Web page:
4 Strategies for Restoring Workers’ Compensation Profitability

By Corey Lile | September 9, 2014

Selling workers’ compensation comes at a price. In 2013, underwriters generated a loss of one percent for every premium dollar written. As such, agents also face many financial constraints, making this line of insurance anything but a solid business venture.

For decades, with the exception of 1995 and 2006, this instability has been the line’s calling card. For the past 20 years, underwriters have averaged a four percent loss, with some annual losses as high as 23 percent. While some years have proven more tumultuous than others, workers’ compensation cannot viably stand alone without a positive external investment. Workers comp underwriters are also routinely victims of litigation, fraud and costly claims. By and large, workers’ compensation insurance is at best a zero-sum game for carriers and employers.

Corey Lile
Corey Lile

But all is not lost. There is a way to make workers’ comp a profitable line, and now is the time to act. With financial uncertainties lingering in the health care industry because of the Affordable Care Act, it is more critical than ever before for agents to understand the underwriting market and inject their own strategy into securing a cheaper, more effective workers’ compensation model that will yield their business an actual profit.

Whether underwriting workers’ comp insurance yourself or selecting an underwriter, the only concrete way to improve the line is to control claims. Here’s how:

1. Make claims management a priority. As an agent your contracted claims management policies and procedures powerfully influence the ultimate outcome of a claim. Whether you work through a Third Party Administrator or rely on claims services for your carrier, you should be scouting an efficient, effective claims adjustment system. This means that claims are not assigned to a number of different adjusters based on its stage of life. When this occurs, one adjuster ends up passing the claim off to another, and the cycle continues until the entire system is comprised of a disjointed staff working with convoluted and incomplete information. Handling claims in this way will result in costly inefficiencies.

The key is to ensure a single claims manager is wholly accountable for the processing of each claim throughout its lifespan. This system makes it much more likely that information about the claim will be well-organized, reports will be filed properly and on time, and, most importantly, that there will be a clear focus on closing the claim quickly and cost-effectively.

2. Build relationships with doctors. Building the profitability of workers’ comp is in the details, and this is no more evident than when creating and managing a preferred provider organization. When too many doctors are in the preferred provider organization (PPO) – such as in general health care networks, which may include thousands of “recommended” physicians – you lose an essential, uninterrupted path of communication throughout the medical process.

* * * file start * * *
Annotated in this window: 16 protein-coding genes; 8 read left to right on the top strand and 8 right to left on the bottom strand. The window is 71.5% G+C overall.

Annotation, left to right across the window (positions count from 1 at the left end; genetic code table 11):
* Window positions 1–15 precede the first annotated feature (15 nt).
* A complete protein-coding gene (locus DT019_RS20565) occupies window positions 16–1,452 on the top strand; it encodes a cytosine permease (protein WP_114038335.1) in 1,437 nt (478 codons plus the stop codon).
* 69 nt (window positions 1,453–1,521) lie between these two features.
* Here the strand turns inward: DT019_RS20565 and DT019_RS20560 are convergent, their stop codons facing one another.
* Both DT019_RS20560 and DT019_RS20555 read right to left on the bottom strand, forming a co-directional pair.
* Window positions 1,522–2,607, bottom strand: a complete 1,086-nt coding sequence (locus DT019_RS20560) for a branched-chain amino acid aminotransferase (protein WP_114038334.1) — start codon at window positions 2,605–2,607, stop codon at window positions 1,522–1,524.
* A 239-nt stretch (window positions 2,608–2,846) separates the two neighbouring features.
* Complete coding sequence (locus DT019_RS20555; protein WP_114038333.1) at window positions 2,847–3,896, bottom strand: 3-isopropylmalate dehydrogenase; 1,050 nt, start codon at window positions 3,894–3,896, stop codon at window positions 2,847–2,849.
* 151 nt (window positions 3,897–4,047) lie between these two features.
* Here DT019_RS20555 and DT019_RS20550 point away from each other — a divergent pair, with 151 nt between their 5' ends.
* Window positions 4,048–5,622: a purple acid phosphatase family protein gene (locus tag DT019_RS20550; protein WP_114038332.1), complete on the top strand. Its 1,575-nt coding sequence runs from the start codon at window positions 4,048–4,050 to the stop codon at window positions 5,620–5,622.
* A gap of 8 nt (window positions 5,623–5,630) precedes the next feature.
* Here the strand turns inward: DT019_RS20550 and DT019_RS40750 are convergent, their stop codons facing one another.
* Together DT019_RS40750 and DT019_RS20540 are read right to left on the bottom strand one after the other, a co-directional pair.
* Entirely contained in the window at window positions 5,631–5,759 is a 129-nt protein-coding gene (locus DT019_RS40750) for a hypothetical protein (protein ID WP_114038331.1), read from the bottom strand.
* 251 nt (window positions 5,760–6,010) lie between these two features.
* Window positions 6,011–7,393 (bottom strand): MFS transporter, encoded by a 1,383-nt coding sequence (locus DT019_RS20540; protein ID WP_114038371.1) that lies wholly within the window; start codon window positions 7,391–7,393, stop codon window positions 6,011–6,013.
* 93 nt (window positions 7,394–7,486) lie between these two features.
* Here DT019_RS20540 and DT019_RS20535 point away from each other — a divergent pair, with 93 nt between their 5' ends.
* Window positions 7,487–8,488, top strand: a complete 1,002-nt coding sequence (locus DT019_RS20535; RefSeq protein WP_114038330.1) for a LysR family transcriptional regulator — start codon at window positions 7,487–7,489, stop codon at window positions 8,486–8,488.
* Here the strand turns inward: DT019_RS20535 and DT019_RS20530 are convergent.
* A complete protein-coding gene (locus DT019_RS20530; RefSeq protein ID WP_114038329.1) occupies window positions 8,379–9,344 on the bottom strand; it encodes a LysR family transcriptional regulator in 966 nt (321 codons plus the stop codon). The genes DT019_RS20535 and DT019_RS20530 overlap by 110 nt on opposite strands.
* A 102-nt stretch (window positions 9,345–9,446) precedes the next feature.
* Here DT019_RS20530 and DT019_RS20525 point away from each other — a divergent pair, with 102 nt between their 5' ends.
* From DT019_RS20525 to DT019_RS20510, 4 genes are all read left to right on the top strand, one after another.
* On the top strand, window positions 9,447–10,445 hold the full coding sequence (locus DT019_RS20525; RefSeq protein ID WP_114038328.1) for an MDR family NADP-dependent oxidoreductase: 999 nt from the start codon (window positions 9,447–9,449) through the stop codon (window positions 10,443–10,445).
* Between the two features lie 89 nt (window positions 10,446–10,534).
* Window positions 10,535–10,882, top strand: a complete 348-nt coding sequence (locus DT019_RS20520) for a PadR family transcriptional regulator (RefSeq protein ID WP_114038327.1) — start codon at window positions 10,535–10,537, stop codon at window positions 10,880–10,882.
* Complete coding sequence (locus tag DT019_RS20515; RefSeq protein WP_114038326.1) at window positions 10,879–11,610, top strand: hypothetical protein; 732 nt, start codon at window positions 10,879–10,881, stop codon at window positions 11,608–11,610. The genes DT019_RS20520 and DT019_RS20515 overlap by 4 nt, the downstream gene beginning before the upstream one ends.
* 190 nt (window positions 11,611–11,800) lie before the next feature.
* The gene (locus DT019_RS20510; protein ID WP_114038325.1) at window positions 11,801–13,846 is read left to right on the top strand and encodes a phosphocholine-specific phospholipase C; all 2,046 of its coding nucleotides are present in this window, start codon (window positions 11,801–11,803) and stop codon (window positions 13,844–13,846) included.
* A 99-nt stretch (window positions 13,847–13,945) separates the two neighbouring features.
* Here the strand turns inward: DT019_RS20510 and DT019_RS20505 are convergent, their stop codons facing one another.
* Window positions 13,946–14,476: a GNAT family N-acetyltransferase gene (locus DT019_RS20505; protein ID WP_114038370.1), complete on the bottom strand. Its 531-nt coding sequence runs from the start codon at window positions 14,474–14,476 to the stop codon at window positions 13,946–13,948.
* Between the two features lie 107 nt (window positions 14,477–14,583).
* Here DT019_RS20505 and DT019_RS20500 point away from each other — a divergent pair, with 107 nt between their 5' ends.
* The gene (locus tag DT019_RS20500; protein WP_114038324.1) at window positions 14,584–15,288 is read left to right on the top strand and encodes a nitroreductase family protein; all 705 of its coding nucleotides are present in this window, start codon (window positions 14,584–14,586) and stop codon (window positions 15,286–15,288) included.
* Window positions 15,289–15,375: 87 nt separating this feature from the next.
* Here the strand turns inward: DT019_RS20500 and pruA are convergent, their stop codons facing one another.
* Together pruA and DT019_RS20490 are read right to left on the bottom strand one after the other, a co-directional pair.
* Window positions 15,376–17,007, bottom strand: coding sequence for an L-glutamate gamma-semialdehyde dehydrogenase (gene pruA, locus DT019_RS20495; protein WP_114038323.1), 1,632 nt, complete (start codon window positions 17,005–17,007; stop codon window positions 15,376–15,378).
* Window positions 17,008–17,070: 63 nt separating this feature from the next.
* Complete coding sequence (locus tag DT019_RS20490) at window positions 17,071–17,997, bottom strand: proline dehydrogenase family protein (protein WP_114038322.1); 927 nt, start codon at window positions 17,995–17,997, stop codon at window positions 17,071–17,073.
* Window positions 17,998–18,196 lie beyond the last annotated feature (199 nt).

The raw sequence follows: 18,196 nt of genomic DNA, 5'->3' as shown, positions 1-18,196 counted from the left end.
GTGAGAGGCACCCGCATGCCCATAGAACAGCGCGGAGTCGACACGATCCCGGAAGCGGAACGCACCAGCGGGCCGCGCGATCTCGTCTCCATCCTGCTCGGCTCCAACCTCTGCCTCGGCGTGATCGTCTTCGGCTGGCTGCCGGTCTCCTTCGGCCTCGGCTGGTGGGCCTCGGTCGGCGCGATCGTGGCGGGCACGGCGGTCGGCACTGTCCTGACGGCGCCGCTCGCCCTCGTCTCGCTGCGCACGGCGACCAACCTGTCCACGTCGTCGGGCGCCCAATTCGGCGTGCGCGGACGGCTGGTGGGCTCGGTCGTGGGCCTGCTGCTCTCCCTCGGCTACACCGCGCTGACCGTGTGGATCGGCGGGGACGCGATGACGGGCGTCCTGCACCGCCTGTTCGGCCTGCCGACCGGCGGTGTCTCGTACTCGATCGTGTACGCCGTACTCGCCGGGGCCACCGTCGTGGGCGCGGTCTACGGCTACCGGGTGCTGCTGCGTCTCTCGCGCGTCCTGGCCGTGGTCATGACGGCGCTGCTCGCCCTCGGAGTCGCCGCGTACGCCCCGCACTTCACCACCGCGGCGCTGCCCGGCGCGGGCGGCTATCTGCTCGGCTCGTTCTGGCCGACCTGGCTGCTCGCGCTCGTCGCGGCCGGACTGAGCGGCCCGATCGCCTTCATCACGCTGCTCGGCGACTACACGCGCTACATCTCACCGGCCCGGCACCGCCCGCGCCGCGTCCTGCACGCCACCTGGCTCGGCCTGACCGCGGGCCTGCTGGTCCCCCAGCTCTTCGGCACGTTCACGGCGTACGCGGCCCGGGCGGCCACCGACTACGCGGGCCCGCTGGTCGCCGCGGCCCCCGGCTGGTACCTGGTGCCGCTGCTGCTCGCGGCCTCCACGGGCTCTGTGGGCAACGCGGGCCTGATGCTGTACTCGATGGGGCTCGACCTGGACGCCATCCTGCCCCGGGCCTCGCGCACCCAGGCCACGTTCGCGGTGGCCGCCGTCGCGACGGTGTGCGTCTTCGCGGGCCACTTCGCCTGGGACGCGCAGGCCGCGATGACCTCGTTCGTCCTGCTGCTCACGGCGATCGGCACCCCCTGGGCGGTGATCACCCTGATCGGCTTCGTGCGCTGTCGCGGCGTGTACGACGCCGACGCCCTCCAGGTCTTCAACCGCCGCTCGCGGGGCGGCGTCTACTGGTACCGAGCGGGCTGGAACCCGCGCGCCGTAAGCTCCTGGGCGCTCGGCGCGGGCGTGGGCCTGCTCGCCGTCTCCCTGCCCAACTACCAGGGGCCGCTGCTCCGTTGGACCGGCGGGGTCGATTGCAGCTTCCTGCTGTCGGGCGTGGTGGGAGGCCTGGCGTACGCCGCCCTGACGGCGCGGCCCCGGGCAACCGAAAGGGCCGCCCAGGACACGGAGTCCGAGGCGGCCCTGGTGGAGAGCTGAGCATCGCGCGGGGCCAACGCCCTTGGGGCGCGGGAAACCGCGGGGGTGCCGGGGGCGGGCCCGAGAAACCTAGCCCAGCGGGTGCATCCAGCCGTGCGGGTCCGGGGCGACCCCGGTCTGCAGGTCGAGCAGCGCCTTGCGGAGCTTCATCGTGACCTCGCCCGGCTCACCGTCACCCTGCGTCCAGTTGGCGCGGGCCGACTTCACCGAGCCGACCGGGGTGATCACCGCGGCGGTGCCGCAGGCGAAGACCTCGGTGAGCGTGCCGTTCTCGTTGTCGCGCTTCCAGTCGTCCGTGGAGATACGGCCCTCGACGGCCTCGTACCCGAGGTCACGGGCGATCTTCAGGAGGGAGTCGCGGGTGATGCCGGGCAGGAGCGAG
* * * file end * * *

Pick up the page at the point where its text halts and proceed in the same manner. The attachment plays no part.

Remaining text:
Researching, vetting and selecting just three physicians for a PPO network allows you and your client to build long-term relationships with quality physicians who are well-versed in workers’ compensation laws. Good physician relationships allow you to work with the doctor to ensure proper care, reporting and expediency in healing and getting the injured worker back on the job.

3. Work with clients to develop a return-to-work strategy.Every day an injured worker stays at home is another day that worker accrues mounting lost-time compensation, remains physically idle and is disconnected from his or her employer. Staying at home longer than truly necessary brews a perfect storm of litigation risk and claims cost.

Educate your clients on the importance of getting an injured worker back to work, even if he or she has not fully healed from the injury. By developing specific modified- and light-duty job descriptions, injured employees have a clearly-defined avenue to get back to work without worsening their injury or slowing the healing process. Work with clients to ensure that there is a job description ready and waiting for a worker who may not be able to walk, use one or both hands or perform manual labor.

4. Put effort into communication.Awareness and communication are the two most powerful and essential tools for claims control. Being proactive with employer expectations and claim-related policies will create a path of expediency and efficiency. The key word here is proactive.

Conduct regular meetings with clients to ensure they are aware of your claim reporting timeline (24 hours is the optimal recommendation), that they are aware of what happens on the back-end of a claim, that they know who to contact with questions (the claims manager) and that they are clearly making their employees aware of reporting protocols and the physicians panel. Staying informed prior to an injury occurring is the best way to ensure a smooth claims process after an injury.

In my experience, implementing these strategic measures can reduce claims cost by an average of 30 percent – which turns workers’ comp from a money loser into a profitable line of insurance.

Lile is the founder and CEO of OccuSure Workers’ Compensation Specialists, a Brentwood, Tenn. managing general agent specializing in lowering workers’ compensation claims.

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